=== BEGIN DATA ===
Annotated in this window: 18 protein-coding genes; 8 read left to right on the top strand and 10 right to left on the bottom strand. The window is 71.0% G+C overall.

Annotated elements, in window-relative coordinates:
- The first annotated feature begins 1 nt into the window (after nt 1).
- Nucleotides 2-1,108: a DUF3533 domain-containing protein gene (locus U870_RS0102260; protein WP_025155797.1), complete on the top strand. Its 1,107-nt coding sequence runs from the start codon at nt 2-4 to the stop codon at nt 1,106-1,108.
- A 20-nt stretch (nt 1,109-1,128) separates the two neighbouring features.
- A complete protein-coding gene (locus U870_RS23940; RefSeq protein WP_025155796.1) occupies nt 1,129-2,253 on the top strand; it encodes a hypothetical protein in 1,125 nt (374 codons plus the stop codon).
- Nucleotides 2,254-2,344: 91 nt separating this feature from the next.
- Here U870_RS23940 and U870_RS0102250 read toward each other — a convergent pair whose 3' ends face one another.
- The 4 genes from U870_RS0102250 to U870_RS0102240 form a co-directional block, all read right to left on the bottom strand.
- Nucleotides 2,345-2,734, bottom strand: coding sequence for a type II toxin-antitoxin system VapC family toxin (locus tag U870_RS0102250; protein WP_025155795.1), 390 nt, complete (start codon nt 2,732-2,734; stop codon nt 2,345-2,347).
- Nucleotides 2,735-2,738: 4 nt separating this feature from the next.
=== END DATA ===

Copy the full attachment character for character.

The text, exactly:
Annotated in this window: 18 protein-coding genes; 8 read left to right on the top strand and 10 right to left on the bottom strand. The window is 71.0% G+C overall.

Annotated elements, in window-relative coordinates:
- The first annotated feature begins 1 nt into the window (after nt 1).
- Nucleotides 2-1,108: a DUF3533 domain-containing protein gene (locus U870_RS0102260; protein WP_025155797.1), complete on the top strand. Its 1,107-nt coding sequence runs from the start codon at nt 2-4 to the stop codon at nt 1,106-1,108.
- A 20-nt stretch (nt 1,109-1,128) separates the two neighbouring features.
- A complete protein-coding gene (locus U870_RS23940; RefSeq protein WP_025155796.1) occupies nt 1,129-2,253 on the top strand; it encodes a hypothetical protein in 1,125 nt (374 codons plus the stop codon).
- Nucleotides 2,254-2,344: 91 nt separating this feature from the next.
- Here U870_RS23940 and U870_RS0102250 read toward each other — a convergent pair whose 3' ends face one another.
- The 4 genes from U870_RS0102250 to U870_RS0102240 form a co-directional block, all read right to left on the bottom strand.
- Nucleotides 2,345-2,734, bottom strand: coding sequence for a type II toxin-antitoxin system VapC family toxin (locus tag U870_RS0102250; protein WP_025155795.1), 390 nt, complete (start codon nt 2,732-2,734; stop codon nt 2,345-2,347).
- Nucleotides 2,735-2,738: 4 nt separating this feature from the next.